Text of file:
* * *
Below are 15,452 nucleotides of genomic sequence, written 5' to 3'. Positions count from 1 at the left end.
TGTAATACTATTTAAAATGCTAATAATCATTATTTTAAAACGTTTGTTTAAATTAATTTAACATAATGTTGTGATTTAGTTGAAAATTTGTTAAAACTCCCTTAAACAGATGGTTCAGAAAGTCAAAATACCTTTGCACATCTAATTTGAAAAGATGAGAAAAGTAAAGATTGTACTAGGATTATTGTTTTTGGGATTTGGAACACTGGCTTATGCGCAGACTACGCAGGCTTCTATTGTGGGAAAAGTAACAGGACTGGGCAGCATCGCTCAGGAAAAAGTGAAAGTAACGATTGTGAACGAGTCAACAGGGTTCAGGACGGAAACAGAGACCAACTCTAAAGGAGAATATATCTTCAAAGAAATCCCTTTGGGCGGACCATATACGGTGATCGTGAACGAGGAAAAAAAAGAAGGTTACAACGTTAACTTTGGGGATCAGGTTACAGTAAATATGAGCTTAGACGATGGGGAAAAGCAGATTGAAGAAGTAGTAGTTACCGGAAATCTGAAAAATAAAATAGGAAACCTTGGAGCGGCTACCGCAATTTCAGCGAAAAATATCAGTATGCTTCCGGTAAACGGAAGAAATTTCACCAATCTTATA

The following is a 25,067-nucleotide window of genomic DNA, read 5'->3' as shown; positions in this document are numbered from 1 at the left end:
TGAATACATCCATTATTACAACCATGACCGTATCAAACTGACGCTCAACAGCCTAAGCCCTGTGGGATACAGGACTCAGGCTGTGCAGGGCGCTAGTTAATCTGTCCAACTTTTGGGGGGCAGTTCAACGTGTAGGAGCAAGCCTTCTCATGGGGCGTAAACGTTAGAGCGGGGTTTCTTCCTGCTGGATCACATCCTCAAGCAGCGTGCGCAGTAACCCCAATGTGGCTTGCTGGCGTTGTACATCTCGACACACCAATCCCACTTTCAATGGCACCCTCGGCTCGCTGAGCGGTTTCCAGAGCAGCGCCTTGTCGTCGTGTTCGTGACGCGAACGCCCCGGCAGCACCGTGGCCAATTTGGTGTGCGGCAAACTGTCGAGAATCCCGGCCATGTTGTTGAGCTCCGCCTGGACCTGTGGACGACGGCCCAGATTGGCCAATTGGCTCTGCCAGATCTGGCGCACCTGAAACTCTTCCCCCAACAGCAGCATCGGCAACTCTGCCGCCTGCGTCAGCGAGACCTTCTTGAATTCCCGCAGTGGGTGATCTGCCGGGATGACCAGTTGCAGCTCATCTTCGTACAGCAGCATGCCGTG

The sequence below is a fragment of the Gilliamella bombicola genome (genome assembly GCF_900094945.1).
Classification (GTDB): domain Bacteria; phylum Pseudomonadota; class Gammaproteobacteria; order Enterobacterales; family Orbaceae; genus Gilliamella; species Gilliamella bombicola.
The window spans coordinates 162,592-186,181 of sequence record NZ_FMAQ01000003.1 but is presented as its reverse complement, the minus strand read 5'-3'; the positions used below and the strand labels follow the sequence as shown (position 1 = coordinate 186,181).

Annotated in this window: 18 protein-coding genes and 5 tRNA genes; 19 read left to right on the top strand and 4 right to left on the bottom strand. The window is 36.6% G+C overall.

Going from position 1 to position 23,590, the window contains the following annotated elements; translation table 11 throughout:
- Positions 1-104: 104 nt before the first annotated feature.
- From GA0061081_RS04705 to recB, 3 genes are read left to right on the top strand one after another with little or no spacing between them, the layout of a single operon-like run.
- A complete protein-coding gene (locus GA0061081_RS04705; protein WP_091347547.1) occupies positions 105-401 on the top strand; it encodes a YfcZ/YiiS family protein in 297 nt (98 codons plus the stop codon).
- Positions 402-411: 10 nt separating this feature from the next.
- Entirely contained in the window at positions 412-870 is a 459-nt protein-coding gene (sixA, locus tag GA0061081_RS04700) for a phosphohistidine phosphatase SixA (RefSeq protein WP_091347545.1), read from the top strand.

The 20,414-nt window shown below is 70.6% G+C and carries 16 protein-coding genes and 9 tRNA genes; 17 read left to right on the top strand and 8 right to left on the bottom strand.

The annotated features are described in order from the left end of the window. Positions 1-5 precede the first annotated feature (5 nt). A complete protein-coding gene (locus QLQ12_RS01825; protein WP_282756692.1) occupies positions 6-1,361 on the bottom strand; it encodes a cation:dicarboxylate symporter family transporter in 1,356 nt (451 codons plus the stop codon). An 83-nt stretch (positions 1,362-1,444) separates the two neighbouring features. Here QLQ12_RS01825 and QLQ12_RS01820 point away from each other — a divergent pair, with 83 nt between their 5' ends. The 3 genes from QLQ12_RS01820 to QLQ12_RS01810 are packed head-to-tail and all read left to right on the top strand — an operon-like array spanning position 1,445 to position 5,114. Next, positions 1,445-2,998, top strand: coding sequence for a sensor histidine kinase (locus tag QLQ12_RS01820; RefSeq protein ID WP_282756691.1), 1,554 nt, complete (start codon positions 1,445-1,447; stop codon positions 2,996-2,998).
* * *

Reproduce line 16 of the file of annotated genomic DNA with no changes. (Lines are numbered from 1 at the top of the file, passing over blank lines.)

The annotated features are described in order from the left end of the window. Positions 1-5 precede the first annotated feature (5 nt). A complete protein-coding gene (locus QLQ12_RS01825; protein WP_282756692.1) occupies positions 6-1,361 on the bottom strand; it encodes a cation:dicarboxylate symporter family transporter in 1,356 nt (451 codons plus the stop codon). An 83-nt stretch (positions 1,362-1,444) separates the two neighbouring features. Here QLQ12_RS01825 and QLQ12_RS01820 point away from each other — a divergent pair, with 83 nt between their 5' ends. The 3 genes from QLQ12_RS01820 to QLQ12_RS01810 are packed head-to-tail and all read left to right on the top strand — an operon-like array spanning position 1,445 to position 5,114. Next, positions 1,445-2,998, top strand: coding sequence for a sensor histidine kinase (locus tag QLQ12_RS01820; RefSeq protein ID WP_282756691.1), 1,554 nt, complete (start codon positions 1,445-1,447; stop codon positions 2,996-2,998).